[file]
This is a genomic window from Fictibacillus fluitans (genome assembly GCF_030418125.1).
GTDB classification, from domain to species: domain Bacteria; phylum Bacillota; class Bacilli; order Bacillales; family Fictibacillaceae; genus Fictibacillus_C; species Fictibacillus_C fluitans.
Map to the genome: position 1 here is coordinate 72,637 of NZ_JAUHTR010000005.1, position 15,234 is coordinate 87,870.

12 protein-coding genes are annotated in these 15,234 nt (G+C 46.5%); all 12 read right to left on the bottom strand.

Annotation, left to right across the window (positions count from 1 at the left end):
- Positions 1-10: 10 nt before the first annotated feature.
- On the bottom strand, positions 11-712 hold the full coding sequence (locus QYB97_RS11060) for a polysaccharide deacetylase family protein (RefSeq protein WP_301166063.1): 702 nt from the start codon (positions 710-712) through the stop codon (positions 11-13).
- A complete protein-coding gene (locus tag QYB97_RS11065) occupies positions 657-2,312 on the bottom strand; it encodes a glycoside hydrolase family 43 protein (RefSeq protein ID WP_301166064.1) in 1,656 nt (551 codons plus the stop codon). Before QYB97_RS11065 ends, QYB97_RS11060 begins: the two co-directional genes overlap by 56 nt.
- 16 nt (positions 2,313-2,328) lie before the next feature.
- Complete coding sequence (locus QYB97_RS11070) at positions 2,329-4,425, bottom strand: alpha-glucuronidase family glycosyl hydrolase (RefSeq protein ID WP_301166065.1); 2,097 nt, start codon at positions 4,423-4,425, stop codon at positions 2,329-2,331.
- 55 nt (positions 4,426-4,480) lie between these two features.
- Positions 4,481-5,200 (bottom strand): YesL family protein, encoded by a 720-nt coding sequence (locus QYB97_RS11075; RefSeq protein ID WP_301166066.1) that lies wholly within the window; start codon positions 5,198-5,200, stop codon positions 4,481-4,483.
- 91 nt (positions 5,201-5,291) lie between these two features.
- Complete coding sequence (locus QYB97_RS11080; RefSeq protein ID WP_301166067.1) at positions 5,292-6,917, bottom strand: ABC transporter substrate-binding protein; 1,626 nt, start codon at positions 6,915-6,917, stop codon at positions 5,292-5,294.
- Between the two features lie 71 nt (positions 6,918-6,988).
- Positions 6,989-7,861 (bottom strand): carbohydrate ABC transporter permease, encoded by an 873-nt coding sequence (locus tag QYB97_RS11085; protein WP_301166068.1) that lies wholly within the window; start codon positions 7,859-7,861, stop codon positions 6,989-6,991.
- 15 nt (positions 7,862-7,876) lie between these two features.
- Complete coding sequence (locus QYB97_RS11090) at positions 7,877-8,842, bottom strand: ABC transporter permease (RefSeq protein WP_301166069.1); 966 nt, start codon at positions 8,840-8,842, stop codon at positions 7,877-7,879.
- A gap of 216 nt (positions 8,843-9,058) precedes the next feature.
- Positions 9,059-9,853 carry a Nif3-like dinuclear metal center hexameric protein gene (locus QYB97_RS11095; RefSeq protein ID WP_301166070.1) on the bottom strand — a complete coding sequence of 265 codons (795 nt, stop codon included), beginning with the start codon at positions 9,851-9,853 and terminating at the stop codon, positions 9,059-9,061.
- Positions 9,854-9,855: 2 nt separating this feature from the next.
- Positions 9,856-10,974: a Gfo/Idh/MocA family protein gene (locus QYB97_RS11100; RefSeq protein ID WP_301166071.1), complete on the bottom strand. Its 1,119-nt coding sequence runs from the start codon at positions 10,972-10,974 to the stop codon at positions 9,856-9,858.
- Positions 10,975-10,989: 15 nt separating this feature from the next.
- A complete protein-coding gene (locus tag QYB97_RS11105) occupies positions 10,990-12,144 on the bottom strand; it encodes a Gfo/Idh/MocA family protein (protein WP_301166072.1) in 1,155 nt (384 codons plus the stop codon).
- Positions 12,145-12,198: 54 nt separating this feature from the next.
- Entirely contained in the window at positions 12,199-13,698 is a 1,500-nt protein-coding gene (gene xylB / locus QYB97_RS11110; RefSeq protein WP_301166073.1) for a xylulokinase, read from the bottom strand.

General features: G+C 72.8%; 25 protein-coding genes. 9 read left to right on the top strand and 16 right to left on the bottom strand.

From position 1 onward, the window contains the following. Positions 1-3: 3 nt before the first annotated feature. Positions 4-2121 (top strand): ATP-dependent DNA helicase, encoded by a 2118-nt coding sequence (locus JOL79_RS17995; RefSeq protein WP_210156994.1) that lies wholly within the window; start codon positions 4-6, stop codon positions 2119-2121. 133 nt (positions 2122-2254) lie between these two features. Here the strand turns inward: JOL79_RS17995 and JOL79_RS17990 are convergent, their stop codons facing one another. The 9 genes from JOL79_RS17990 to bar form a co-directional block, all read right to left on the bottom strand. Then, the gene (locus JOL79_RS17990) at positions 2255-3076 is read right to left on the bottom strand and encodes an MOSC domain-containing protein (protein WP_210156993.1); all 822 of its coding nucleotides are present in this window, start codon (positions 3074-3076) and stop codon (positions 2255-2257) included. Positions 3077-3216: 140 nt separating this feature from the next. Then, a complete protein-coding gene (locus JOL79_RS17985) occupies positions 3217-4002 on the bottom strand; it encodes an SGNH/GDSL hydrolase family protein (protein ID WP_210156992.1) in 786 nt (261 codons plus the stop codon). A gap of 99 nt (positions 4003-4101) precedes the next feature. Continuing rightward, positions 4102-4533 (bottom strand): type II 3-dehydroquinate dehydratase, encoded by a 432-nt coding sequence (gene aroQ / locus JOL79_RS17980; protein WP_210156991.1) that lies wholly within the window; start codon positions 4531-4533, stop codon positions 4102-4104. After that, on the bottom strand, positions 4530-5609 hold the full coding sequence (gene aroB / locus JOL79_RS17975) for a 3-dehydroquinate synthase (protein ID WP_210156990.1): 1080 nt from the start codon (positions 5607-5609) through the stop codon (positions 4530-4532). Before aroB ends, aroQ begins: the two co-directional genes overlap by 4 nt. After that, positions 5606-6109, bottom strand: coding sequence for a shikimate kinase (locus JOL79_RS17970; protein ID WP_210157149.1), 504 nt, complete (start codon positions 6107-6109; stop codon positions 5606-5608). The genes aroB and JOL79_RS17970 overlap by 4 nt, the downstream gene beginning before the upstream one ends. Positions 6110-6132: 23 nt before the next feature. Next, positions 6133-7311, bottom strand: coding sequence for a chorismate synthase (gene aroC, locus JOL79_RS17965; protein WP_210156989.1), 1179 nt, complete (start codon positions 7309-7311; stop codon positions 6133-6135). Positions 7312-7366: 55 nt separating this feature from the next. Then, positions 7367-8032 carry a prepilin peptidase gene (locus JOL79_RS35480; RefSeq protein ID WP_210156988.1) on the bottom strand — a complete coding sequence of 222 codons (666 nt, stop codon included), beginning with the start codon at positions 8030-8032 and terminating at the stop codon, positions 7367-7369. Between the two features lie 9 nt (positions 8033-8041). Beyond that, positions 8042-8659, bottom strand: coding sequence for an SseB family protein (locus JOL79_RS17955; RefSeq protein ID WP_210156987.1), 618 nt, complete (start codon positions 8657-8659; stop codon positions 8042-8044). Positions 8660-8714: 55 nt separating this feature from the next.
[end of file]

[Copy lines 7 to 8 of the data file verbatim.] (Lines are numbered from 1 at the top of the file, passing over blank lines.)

- On the bottom strand, positions 11-712 hold the full coding sequence (locus QYB97_RS11060) for a polysaccharide deacetylase family protein (RefSeq protein WP_301166063.1): 702 nt from the start codon (positions 710-712) through the stop codon (positions 11-13).
- A complete protein-coding gene (locus tag QYB97_RS11065) occupies positions 657-2,312 on the bottom strand; it encodes a glycoside hydrolase family 43 protein (RefSeq protein ID WP_301166064.1) in 1,656 nt (551 codons plus the stop codon). Before QYB97_RS11065 ends, QYB97_RS11060 begins: the two co-directional genes overlap by 56 nt.